1. The other divorce lawyer. In my last post I discussed how an inexperienced lawyer may not be reasonable simply because they don’t know what a local judge will decide. However, a judge at a case or settlement conference can give an opinion as to what the judge would decide at trial. I also discussed how an overly aggressive lawyer can be a roadblock. Family law judges really encourage reasonableness and aggressiveness often backfires in court. As well, an early victory at a motion can help in the case of an overly aggressive lawyer.
2. Unreasonable clients. Although many clients don’t listen to their lawyers, generally clients listen to judges. An early case conference can allow a judge to give an opinion as to the strengths and weaknesses of each spouse’s case. If someone hears something from both their lawyer and a judge, normally they will (begrudgingly) go along with it.
3. Child custody disputes. Getting the Children’s Lawyer or a child custody assessor involved can really help, both in terms of resolving the case, and in helping each party to see their strengths and weaknesses as a parent.
What you need to know about your taxes if you pay or receive child support.
For federal income tax purposes, child support is tax-free to the recipient, meaning neither the ex-spouse nor the child owes taxes on it. However, child support payments are not tax-deductible by the parent who makes the payments — unlike spousal support payments. (Spousal support is tax-deductible for the person who makes the payments and taxable to the recipient.)
Be careful how support is characterized in your marital settlement agreement, as it may have significant tax consequences.
What Qualifies as Child Support?
In order to qualify as child support, the payments received by an ex-spouse must be designated as child support in the divorce or separation agreement. If the agreement lumps the payments together as "family support" or "alimony," or doesn’t otherwise designate a specific portion of each payment as child support, none of the payment will be considered child support for tax purposes.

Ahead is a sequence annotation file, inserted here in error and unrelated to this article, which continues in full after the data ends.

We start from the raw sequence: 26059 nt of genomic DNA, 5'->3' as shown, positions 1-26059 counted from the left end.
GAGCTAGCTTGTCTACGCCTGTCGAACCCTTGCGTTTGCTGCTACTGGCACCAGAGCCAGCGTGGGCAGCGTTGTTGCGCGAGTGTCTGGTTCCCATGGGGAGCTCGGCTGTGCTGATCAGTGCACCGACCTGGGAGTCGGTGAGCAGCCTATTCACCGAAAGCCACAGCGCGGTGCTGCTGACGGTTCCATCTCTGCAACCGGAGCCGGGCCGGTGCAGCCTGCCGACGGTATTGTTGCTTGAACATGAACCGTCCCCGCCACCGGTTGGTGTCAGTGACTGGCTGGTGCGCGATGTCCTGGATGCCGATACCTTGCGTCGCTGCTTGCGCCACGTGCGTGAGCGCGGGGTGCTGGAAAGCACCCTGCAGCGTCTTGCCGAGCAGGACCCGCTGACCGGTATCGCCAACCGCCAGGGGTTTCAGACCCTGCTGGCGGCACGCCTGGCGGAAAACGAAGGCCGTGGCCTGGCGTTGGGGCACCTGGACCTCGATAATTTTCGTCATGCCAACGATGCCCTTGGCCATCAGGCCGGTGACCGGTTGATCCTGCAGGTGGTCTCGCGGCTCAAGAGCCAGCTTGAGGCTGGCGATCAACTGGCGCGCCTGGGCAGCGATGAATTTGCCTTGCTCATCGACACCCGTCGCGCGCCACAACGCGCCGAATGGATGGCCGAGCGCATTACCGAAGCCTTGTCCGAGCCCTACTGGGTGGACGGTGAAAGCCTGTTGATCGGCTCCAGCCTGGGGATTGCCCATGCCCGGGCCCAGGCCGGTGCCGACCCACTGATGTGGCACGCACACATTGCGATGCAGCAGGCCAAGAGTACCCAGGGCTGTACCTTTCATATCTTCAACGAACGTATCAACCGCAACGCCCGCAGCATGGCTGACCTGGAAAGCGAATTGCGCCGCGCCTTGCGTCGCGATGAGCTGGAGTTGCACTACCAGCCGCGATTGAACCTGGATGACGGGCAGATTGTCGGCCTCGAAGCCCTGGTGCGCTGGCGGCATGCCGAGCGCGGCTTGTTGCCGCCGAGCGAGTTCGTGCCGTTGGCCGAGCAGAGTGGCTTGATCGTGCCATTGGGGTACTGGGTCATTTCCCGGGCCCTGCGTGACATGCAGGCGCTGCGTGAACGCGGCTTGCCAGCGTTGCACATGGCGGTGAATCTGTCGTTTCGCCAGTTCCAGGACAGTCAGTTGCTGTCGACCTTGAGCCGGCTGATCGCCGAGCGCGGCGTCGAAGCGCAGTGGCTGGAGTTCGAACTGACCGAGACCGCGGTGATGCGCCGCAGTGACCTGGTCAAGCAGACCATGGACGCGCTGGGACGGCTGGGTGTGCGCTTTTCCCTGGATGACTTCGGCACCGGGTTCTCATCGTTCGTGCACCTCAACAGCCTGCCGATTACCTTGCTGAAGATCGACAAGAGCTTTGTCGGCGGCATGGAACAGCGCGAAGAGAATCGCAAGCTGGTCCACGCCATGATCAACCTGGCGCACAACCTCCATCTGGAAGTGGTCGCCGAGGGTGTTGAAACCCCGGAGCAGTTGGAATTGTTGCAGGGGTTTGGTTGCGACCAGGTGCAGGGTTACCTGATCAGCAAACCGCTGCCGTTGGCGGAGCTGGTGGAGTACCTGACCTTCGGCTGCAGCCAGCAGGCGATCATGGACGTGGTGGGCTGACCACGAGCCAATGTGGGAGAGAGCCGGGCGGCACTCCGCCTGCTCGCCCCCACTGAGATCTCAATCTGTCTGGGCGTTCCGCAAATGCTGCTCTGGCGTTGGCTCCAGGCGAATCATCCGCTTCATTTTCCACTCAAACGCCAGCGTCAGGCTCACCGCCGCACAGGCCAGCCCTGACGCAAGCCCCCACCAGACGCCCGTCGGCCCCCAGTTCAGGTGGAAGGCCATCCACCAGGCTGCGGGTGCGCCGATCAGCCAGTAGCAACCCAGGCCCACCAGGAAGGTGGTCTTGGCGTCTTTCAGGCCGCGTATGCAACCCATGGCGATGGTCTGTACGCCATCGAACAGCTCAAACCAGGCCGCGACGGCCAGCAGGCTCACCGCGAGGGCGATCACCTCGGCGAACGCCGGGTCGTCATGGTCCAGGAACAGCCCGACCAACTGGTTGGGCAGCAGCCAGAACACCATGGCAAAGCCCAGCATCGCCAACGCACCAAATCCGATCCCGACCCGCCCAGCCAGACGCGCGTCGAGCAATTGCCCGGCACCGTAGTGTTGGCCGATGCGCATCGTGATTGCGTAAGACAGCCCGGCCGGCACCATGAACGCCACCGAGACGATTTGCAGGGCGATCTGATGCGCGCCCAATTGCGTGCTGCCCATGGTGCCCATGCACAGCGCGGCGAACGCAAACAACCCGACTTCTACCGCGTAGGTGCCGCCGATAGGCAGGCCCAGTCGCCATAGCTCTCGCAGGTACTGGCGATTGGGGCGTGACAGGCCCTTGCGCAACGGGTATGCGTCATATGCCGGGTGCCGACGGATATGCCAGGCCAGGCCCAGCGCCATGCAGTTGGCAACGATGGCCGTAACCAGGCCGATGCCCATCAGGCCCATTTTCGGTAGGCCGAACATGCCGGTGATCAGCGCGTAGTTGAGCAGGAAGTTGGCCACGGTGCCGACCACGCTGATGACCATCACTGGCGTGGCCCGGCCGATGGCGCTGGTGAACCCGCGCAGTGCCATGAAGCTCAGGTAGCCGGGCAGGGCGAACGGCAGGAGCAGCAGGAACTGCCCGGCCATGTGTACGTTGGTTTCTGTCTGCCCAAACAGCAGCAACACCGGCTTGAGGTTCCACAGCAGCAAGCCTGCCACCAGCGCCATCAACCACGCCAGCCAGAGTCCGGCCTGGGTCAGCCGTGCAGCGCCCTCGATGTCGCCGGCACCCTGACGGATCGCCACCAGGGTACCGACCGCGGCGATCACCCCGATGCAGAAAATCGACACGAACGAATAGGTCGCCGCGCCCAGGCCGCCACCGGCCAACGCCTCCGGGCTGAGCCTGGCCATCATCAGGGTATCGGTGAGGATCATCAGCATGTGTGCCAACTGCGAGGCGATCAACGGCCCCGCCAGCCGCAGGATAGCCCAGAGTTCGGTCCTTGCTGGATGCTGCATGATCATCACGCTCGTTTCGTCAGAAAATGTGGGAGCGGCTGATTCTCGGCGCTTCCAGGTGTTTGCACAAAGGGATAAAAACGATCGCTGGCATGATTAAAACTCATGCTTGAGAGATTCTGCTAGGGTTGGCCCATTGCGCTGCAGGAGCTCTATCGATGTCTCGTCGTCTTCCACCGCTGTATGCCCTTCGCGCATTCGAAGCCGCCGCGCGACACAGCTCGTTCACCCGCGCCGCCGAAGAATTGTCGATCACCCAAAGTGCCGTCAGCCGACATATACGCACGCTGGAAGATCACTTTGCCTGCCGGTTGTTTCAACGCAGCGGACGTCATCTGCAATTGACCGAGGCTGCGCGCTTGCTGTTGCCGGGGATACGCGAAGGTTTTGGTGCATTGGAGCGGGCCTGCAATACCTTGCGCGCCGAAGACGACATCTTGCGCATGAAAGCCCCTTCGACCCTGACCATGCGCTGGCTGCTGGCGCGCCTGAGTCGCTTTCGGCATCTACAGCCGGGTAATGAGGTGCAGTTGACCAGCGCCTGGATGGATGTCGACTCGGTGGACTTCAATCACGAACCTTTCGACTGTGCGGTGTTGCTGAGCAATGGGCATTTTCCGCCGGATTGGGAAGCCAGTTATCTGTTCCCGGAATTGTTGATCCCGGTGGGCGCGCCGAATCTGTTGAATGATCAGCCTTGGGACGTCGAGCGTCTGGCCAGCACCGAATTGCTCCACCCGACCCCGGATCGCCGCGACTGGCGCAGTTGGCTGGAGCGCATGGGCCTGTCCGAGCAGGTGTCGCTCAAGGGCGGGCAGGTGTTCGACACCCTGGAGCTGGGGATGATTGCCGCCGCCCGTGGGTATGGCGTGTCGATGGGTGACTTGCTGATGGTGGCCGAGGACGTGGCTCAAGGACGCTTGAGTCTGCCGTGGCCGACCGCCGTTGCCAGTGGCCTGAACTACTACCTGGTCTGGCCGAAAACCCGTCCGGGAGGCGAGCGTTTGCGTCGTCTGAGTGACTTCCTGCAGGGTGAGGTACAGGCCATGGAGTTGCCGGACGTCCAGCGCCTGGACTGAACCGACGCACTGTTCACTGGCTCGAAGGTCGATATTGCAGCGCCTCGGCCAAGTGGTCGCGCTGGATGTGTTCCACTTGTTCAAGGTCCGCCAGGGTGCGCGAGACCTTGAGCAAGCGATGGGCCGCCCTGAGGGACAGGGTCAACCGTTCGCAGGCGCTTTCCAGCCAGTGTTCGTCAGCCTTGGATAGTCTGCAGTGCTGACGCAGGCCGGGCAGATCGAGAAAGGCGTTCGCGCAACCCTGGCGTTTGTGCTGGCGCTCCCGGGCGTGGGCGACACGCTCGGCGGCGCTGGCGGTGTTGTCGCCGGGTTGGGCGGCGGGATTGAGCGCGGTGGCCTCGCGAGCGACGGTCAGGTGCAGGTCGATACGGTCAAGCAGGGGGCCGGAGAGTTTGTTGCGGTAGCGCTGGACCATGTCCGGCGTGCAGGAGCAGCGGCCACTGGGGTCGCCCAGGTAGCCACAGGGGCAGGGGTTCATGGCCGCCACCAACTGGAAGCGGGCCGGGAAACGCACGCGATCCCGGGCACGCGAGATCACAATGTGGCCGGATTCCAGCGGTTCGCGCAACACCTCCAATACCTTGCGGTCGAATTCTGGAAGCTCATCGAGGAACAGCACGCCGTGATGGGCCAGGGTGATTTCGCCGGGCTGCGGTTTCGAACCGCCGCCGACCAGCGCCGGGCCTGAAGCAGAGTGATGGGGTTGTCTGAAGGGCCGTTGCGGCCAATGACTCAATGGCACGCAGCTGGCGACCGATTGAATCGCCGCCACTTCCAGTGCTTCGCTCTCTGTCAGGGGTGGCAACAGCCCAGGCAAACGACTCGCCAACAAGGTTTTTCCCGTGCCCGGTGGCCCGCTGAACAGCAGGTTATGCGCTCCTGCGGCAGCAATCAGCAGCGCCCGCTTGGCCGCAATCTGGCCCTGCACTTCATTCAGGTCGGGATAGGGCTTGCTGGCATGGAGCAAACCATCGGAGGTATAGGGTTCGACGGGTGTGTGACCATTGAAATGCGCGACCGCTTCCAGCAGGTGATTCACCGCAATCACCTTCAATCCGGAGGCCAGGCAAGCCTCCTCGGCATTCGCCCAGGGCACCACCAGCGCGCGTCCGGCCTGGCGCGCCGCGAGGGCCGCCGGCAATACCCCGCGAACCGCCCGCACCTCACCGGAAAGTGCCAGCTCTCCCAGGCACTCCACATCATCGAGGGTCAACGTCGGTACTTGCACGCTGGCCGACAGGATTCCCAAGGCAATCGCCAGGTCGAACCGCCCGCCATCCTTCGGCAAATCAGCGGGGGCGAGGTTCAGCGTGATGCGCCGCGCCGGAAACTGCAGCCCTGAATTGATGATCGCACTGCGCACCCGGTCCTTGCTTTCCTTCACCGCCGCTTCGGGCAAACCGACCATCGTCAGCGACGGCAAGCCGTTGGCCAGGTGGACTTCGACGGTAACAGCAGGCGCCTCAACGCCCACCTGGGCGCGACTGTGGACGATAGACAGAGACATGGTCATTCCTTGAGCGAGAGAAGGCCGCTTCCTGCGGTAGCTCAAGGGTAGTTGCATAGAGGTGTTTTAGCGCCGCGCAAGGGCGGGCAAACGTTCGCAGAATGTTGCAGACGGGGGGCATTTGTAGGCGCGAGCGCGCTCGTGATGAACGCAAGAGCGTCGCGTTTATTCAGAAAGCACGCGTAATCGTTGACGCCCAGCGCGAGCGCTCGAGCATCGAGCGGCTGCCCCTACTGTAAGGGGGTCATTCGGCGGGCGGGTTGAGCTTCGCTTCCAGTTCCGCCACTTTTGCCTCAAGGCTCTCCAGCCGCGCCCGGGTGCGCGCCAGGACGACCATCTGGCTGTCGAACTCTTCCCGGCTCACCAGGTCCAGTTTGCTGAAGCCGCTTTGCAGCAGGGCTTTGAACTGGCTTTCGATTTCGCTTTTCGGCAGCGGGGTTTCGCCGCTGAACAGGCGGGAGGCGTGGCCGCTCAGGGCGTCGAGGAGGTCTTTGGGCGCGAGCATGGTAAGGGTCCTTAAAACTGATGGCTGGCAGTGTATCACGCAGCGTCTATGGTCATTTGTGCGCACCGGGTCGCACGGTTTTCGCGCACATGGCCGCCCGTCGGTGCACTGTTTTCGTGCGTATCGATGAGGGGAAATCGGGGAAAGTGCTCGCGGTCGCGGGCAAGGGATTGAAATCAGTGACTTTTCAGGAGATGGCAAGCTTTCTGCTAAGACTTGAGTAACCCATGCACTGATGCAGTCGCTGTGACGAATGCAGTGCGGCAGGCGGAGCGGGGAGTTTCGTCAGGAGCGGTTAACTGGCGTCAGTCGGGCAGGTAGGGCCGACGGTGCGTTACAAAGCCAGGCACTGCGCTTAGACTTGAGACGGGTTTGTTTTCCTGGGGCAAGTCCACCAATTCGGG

This can have adverse tax consequences for the recipient of child support payments, because family support or alimony is taxable to the recipient. So instead of receiving nontaxable child support, the ex-spouse will be receiving alimony, which is taxable to the payee, regardless of what the payee actually uses the money for.
Paternity must usually be established before child support can be collected.
The question "Who is the father?" is not as simple a question as you might think. There are important legal distinctions between different situations relating to paternity.
When Paternity Is Agreed On or Presumed
Acknowledged father. An acknowledged father is a biological father of a child born to unmarried parents for whom paternity has been established by either the admission of the father or the agreement of the parents. An acknowledged father must pay child support.
Presumed father. If any of the following are true, a man is presumed to be the father of a child, unless he or the mother proves otherwise to a court:
- The man was married to the mother when the child was conceived or born, although some states do not consider a man to be a presumed father if the couple has separated.
- The man attempted to marry the mother (even if the marriage was not valid) and the child was conceived or born during the "marriage."
- The man married the mother after the birth and agreed either to have his name on the birth certificate or to support the child.
- The man welcomed the child into his home and openly held the child out as his own.